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attitude upon the question, while not inclining to favour the super - angelic position of man. Over this subject the veil of Isis must, we suppose, largely remain; but the Christian theology of to-day, while desiring not to intrude into things not seen, and assigning to angels in their defectibility no more than an individual existence, attaches to them the law of historic growth, whereby, though free from actual transgression, they are conceived as passing from stages of comparative imperfection to more exquisite completeness, more expanded sublimity of life, and it lays new stress on the illustration they afford of the possibility of sinless development despite their finitude.
The progress of modern Christian thought is conspicuously seen in the way mechanical modes of interpretation of what is known as the Hebrew cosmogony have been left behind, and creation has come to be regarded in more satisfying ways as a continuous process of the all-pervasive and selfrevealing God, in the spirit of Him who said, “My Father worketh hitherto: I also work.” The cosmology of Genesis, evolutionist with divine initiative as the point of departure of the evolution, in accordance with the theistic conception, “In the beginning God,” has been much more satisfactorily apprehended within very recent years as turning not upon a literalistic interpretation or otherwise of the term “ day”— so beautiful and apt when rightly understood—or, for that matter, upon the question of the time involved at all, but upon the relation of creation to a Creator, the Logos of later days or Word of God, Who by His creative energy gave form to finite things; and upon its relation to a law of development whose results became apparent in a progressive cosmic order. Not to reveal nature or teach science, but spiritual truth, was that sacred “primer” given, and if it affirms, as Haeckel freely declares, the modus creandi to have been progressive, and the principle of separation or “ differentiation of the originally simple matter” to have been present, science finds in that nothing to contradict. Recent Christian thought has more and more shown the compatibility of the theory of evolution with the doctrine of creation, as it has realised, in virtue of an inherent necessity of thought, the dependence of the finite world alike for its existence and its evolution on the creative energies of Deity. The Hebrew cosmogony has been in our own time better recognised as lying on another plane than that of science, of which it was not designed to form a prophetic anticipation: it depicts the world, contrary to the notions of antiquity, as not self-originated, but relatedHow of the Genesis proem-to God as its supramundane Author, in Whose absolute freedom the world became. The way in which the view, formerly held by Christian theology, of the divine method of working has now become modified may be well inferred from the words of a French writer, who has latelyi said: “S'il est un résultat incontestable de toutes les études géologiques poursuivies jusqu'à ce jour, c'est que la nature n'est pas sortie de la main du Créateur, comme Minerve du cerveau de Jupiter. Telle que nous l'admirons aujourd'hui, elle est le dernier terme d'un long travail de transformation;" and again, “ Ce résultat a une portée philosophique qu'on ne saurait exagérer. Il ne tend à rien moins qu'à modifier profondément l'idée que les théologiens se sont faite de l'activité créatrice de Dieu.”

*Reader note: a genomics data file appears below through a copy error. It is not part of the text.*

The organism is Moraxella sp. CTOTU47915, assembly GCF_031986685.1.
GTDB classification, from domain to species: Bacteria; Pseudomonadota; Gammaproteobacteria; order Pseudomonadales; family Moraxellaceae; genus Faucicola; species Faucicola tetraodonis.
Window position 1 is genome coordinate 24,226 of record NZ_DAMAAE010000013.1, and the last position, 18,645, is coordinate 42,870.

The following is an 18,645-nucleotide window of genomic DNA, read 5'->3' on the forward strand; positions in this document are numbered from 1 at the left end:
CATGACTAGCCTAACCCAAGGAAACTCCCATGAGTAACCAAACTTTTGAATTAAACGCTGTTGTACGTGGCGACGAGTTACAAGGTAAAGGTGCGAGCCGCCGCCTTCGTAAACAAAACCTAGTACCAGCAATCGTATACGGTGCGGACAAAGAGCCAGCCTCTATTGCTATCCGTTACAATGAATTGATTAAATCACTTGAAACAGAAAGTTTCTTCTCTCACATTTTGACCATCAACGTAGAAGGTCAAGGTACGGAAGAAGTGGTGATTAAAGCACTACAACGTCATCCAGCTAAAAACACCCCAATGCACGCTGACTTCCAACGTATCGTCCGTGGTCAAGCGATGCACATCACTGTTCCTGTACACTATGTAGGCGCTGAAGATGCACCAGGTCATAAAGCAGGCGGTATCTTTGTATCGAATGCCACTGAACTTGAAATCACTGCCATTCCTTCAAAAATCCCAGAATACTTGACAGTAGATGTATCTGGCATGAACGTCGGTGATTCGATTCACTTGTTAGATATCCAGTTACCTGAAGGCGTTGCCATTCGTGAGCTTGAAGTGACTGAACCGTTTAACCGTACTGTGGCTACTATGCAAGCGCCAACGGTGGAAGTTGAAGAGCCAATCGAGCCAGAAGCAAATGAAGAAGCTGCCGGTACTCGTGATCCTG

The pre-eminence of man, as seen alike in his being, as creation's head and final form or terminal fact, the culmination of nature's mechanical forces and vital processes, and in his uniqueness among created beings as related to God in Whose likeness he was made, has been recently set forth in clear and discriminating ways that must prove gain to theology; and the reality of the moral and spiritual nature of man, as a free self-conscious personality made in the divine image, whensoever and howsoever he came to be what he is, has been enforced as that which it is of essential importance to maintain. Science has made the creative process a sublimer thing to theology since geology gave its conceptions of progressive divine working through aons vast and cycles successive: physical science, in promulgating its doctrines of the conservation of energy and the correlation of forces, has given Christian thought a firmer grasp of creative agency, and a more distinct notion of the imperishable unity of the causal energy at work in nature, whose endless forces are but variant forms of the omnipresent divine energy. Not the sublimity of the creative process alone, but also the sympathetic connection of creation with man, we see now more truly perceived and feltits connection of dependence on man, crown of the cosmos, alike in his fall and his restoration. The influence of modern geology, chemistry, molecular physics, biology, and psychology, has been to make arbitrary and mechanical relations between God and the world—no longer a fixed mechanism, but a thing of constant motion-more and more impossible, and to make thought rest in God as the inherent energy of all things, in other words, in the originative and immanent energy grounded in the transcendent will of God, all which we take to be a serviceable recall to thought from unrelieved abstract transcendence to its completion-not its replacement or substitution—in the immanence of God.
A deeper treatment of anthropological questions has been strikingly apparent in the Christian theology of late years. Christian thought has, in recent times, passed, in its view of man as immeasurably superior to nature, beyond those influences which, flowing from the deistic rationalism of last century, with its deification of man, whom we see in the current presentations of the